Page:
Note: The version used to perform this analysis is an ‘Early Access’, so the final grade may be subject to changes at the time of the official release.
In the world of literature it is common to speak of an academic term called ” intertextuality “. Through him he tries to discern the thin line that exists between creative imitation and plagiarism;
the use of specific characters, generally popular for whatever the reasons, in a different scenario from the original, placed in a situation in order to create a mirror effect between the original and the new work. Probably after reading these lines to many come the mind the adaptation
of Alice by American McGee or the latest new twist made by Spicy Horse (and produced by Electronic Arts), Alice: Madness Returns,
and it would not be surprising taking into account that these are two good examples that illustrate the here exposed: a contrast between the innocent figure
created by the British Lewis Carroll and the evil representation that was made of Alice in a perverse and vile world. Adaptations, incidentally, more or less successful or successful.
The case that concerns us today, leaving aside the absence of a considerable commercial commitment, keeps many parallels with the aforementioned.
Woolfe: The Red Hood Diaries tells the story of a Little Red Riding Hood very different from the one we met in the traditional-modern tale of the Grimm brothers (adapted in turn from the original, written in the 17th century by
Charles Perrault, taken from the French oral tradition), which neglects childhood to present a personality of an adolescent tormented by the disappearance first of her mother and later of her father in unknown circumstances.
The world he roams about is dark and gloomy, covered in snow, cold and wind; also by large buildings, tall chimneys and decorations clearly
inspired by the Steampunk style , in turn derived from the Gothic. In him he recognizes the mythical characters of the story incarnated by new characters, like his Grandmother , now turned into an important counselor, or the charismatic Wolf , personified in the flesh of BB Woolfe, the antagonist of turn and guilty of the evils that have arisen in the world of the protagonist.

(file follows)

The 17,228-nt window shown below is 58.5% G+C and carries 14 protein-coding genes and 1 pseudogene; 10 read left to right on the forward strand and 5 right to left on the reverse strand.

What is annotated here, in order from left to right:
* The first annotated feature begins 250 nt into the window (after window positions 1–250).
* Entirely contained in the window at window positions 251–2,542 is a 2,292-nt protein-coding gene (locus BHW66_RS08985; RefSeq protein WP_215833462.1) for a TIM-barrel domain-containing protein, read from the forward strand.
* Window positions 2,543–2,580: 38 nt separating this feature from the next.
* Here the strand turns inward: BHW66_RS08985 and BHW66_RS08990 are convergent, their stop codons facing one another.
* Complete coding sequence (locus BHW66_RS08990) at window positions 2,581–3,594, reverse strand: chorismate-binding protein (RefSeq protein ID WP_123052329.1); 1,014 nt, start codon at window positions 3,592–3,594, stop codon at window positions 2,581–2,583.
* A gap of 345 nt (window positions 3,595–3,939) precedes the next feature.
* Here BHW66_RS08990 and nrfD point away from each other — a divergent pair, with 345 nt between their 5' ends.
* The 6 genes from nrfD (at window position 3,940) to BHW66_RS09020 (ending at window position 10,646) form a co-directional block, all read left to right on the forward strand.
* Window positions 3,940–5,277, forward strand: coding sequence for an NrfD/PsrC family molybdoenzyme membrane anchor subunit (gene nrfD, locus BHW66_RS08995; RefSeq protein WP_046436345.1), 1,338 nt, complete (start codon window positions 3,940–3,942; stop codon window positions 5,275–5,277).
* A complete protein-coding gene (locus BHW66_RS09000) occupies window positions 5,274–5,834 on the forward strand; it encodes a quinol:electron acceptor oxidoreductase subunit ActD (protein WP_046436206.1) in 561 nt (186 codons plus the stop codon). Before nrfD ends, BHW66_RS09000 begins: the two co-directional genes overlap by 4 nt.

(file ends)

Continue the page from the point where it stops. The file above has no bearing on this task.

Objective: BB Woolfe
The main objective of Little Red Riding HoodDuring the whole adventure, he revolved around discovering the reasons for the disappearance of his father, of whom he did not know any work activity beyond the enormous regret that he showed every day when he got home.
His relationship with Woolfe is clarified shortly after starting to play only to open new unknowns that lead the girl to continue investigating. Far from what could appear at first sight, Red Hood Diaries does not propose a system of police deduction based on collecting clues:
although the goal of Little Red Riding Hood is to discover the truth, the method used to reach it is based on distributing blows to right-handed and sinister through simple scenarios staged through a 2.5-dimensional camera. In them we discover an amalgam of crossed genres -platforms, hack ‘n slash,
Red Hood follows in the footsteps of the latest references in the genre such as Batman: Arkham Origins Blackgate, providing a differentiating point in terms of art.
The game mechanics leads us to control a character who can jump and eventually swing an ax in order to defend against the enemies that pass through the scenarios or simply to destroy some boxes on the stage to discover the secrets that await them.
The movements are controlled either with the directional crosshead or with a traditional pad, the latter being preferable to enjoy an optimal experience.
Little Red Riding Hood can run or crouch, perform double jumps, grab cornices or perform cartwheels to avoid an enemy attack.
The learning curve leads us to discover its potential little by little, through the requirements of each scenario and / or final boss that we discover when accessing the end of an area.
The adventure is divided into levels by which a certain change of air is appreciated depending on the specific place of the city in which we find ourselves.